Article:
Project management software has proven to be the most effective technology purchase in construction.
That’s according to a free new white paper examining construction professionals’ attitudes to construction technology.
The wide-ranging report probed around 100 contractors, consultants, equipment manufacturers and others on their priorities for technology, their appetite for investment, the challenges in adopting technology, and the benefits they hope to realise.
Some 18% of respondents reported that project management software (other than BIM) was their most effective technology purchase, followed by 16% for BIM, 12% for autonomy or remote control, and 11% for machine control.
Despite the fact that they capture a considerable share of the headlines when it comes to construction technology, robotics, 3D-printing and augmented reality (AR) and virtual reality (VR) technology were much further down the list.
This also demonstrated the fact that such technologies, although potentially transformative in the future, are still in their infancy and more expensive to implement.
However, respondents did show an interest in those technologies for the future. When it came to robotics, 10% of respondents said they were potentially interested in investing in the future. For 3D-printing, that figure was 6%, but for AR and VR it was just 2%. Those areas where respondents reported the most interest were in machine control (11%) and project management software (11%).
The figures come as construction professionals show a greater appetite and readiness to invest in technology.
More than two thirds of respondents (68.1%) said their budget for technology would be either the same as last year or increase. Nearly a quarter (22%) said the budget would be slightly higher, while 10% said it would be much higher.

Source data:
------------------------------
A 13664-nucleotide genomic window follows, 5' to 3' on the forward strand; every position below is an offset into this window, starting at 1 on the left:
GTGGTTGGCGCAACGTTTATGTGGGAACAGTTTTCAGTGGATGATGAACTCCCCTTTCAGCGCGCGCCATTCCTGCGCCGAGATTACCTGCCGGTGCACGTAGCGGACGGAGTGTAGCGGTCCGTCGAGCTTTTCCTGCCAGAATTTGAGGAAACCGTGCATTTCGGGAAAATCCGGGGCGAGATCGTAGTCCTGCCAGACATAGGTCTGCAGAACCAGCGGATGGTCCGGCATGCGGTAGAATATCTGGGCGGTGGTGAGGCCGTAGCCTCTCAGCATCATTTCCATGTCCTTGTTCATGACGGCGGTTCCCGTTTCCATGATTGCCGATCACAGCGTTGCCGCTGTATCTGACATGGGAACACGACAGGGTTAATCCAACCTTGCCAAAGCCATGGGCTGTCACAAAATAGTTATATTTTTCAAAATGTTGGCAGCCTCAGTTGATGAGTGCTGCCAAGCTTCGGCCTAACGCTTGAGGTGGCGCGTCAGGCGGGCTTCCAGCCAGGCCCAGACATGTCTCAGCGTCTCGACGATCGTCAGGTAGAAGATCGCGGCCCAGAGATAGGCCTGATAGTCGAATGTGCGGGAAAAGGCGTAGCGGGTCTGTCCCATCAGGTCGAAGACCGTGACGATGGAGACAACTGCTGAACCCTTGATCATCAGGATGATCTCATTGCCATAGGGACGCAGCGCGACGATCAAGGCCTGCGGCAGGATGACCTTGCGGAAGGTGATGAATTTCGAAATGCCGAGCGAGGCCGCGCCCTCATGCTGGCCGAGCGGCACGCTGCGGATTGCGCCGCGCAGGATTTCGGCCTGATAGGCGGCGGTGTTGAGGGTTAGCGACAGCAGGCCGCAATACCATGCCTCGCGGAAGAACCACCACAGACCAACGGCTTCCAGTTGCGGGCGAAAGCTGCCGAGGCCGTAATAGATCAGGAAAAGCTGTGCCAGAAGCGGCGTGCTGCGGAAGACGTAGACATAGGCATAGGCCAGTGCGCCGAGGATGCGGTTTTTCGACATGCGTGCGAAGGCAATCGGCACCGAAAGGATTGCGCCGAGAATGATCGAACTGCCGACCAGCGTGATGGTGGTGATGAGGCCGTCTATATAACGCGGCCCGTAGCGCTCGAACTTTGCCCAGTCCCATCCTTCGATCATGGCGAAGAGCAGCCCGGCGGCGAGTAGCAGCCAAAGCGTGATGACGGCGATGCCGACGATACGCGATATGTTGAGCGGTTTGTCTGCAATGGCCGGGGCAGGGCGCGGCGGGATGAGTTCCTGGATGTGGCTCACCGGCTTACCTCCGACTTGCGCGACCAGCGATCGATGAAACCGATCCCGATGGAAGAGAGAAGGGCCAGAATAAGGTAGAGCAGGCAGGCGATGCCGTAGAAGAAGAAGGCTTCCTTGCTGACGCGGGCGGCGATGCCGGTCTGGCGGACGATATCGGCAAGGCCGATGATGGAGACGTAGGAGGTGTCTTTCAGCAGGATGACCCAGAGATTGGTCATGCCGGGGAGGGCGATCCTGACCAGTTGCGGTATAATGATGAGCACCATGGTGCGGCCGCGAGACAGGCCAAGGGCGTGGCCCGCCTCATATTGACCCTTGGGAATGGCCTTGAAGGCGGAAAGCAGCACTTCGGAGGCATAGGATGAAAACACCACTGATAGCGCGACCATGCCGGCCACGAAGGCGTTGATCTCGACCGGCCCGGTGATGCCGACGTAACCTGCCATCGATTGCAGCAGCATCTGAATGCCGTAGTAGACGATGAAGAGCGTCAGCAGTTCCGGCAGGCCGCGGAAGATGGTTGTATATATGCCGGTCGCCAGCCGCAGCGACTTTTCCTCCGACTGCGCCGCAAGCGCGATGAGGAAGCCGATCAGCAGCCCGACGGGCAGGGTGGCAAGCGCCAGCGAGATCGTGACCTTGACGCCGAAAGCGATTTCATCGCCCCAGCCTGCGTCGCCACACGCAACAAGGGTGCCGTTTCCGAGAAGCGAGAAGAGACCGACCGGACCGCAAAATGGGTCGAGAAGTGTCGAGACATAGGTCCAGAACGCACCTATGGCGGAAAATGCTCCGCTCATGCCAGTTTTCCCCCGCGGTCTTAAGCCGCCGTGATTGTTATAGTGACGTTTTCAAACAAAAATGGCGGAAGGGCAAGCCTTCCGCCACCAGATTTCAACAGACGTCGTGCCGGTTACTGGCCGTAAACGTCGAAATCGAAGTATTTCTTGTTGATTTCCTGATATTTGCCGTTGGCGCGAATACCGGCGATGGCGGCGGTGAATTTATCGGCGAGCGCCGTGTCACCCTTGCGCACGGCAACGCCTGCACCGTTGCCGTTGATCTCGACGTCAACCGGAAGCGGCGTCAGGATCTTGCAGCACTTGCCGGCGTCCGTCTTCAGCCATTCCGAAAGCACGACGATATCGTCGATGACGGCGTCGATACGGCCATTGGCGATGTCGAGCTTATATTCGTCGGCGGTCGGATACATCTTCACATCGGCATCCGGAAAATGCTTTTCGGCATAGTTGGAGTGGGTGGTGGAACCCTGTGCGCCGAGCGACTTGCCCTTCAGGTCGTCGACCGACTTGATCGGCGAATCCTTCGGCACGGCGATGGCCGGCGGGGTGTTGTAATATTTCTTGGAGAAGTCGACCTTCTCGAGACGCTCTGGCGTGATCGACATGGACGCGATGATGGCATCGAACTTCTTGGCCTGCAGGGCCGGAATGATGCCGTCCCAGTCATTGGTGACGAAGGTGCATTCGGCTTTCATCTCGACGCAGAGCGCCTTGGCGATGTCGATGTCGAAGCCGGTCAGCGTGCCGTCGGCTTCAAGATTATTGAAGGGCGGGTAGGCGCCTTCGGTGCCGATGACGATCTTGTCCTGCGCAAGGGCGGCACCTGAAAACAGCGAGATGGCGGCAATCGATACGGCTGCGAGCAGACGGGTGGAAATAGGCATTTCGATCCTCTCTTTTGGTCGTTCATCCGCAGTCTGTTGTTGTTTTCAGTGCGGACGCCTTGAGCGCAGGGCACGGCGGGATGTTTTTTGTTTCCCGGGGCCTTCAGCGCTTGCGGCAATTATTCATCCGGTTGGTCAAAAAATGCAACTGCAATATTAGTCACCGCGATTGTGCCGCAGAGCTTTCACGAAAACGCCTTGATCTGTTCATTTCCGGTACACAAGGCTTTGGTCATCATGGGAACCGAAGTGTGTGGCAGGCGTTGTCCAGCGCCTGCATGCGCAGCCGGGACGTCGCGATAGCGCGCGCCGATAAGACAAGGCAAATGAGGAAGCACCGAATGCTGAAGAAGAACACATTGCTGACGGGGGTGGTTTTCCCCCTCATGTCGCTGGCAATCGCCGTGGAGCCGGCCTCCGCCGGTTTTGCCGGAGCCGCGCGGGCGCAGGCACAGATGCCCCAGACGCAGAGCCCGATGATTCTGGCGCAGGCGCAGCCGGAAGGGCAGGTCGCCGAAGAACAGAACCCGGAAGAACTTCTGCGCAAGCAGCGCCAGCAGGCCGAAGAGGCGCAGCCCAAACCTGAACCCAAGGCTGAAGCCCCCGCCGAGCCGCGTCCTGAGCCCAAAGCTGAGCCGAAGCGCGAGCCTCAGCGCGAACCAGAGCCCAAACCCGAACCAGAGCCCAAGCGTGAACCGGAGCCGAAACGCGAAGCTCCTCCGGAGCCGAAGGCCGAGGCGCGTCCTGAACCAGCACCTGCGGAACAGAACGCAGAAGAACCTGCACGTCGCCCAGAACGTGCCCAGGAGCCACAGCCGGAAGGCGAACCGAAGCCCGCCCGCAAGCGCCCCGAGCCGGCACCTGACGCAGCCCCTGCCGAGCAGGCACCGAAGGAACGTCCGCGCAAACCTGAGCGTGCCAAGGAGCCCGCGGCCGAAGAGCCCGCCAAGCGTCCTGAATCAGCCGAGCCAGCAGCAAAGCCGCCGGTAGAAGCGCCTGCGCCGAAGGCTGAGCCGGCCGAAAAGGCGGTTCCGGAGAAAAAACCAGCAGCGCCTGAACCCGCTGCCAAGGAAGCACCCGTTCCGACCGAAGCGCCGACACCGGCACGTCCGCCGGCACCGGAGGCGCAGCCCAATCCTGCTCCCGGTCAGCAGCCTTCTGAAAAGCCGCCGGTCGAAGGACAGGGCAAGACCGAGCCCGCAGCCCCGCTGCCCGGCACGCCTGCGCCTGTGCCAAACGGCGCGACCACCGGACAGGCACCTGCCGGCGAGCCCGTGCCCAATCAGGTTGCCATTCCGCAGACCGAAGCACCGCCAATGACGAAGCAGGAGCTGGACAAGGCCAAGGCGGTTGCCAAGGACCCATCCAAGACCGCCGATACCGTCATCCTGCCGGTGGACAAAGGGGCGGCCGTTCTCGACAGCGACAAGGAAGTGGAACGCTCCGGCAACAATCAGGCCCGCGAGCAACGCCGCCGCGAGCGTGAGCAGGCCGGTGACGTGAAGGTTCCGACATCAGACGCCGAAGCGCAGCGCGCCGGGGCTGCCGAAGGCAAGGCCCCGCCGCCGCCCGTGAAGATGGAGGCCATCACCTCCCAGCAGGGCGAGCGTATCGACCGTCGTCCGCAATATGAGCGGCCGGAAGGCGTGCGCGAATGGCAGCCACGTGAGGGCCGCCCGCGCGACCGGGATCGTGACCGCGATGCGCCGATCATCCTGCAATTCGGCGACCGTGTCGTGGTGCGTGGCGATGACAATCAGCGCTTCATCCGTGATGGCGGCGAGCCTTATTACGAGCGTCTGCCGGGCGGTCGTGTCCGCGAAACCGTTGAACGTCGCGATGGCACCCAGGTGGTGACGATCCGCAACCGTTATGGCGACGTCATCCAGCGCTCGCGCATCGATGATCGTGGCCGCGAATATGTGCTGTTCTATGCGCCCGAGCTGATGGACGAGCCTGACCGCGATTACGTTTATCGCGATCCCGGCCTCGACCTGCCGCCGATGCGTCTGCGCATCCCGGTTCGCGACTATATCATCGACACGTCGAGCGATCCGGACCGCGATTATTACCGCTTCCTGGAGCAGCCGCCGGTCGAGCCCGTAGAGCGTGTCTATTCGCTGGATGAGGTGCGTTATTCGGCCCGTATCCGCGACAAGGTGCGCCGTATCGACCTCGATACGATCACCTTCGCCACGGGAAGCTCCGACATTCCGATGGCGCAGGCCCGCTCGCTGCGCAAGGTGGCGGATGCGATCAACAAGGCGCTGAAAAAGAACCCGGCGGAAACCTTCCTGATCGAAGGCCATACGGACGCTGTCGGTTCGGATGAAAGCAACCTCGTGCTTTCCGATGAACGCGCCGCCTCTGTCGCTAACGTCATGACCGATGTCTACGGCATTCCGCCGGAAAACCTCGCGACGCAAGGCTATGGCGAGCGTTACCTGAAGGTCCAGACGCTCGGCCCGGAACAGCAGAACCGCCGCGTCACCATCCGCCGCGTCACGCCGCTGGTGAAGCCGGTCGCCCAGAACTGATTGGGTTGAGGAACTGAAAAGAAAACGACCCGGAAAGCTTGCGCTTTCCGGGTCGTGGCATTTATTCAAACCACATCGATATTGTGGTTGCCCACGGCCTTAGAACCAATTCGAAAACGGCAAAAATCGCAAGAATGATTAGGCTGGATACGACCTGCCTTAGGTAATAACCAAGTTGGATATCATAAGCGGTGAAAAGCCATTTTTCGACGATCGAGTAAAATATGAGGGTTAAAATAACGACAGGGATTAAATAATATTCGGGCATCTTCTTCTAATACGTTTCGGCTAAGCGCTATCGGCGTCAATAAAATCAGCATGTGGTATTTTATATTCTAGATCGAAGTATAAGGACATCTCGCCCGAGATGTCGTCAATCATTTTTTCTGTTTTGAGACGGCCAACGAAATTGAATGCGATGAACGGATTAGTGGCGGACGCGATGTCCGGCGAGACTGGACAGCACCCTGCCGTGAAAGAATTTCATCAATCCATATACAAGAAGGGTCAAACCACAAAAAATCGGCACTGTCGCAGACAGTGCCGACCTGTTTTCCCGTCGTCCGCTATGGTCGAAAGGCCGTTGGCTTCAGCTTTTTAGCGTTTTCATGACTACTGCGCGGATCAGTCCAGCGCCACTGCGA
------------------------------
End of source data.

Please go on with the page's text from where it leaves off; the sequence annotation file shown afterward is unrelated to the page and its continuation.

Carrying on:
Meanwhile construction professionals picked out four clear drivers for construction businesses to invest in digital technology.
- Increased productivity and efficiency
- Reduced on-site risk and safety improvements
- Bottom line
- Winning projects
Perhaps surprisingly though, they placed environmental social governance (ESG) last on their list of drivers for investment in technology. Carbon reduction also scored relatively low marks.
It wasn’t clear if this was because of an unwillingness on the part of the construction industry to shoulder its climate change responsibilities, or the construction technology industry failing to send clear messages about the capacity of its solutions to help reduce emissions.
Recruiting tech specialists remains a challenge
Among the challenges facing construction companies interested in scaling up their use of technology was finding staff with the required skills and background.
Nearly two thirds (61%) of respondents reported this to be a problem, compared to 26% who said they weren’t having difficulty and 13% who didn’t know.
The white paper attributed this to options for training or re-training in new technologies failing to keep pace with the rate of technology adoption.
It also suggested that people may still be unaware of technology-based career opportunities within the industry.
Commenting on the launch of the white paper, Construction Technology magazine editor Andy Brown said, “This lends credence to the widely held view that interest in investing in digital technology is growing.
“While interest in project management software and machine control largely matches the responses received in last year’s survey, the growth in interest for robotics was something of a surprise, along with growing interest in digital twins.
“In an industry still being termed ‘traditional’ it would seem from this survey that the adoption of digital technology is well underway.”
The 19-page white paper also explores: the rate of technology uptake, investment intentions, what technology is of most interest for the future, and obstacles to the adoption of new technology.
Click here to access a full copy of the Attitudes to Construction Technology white paper for free.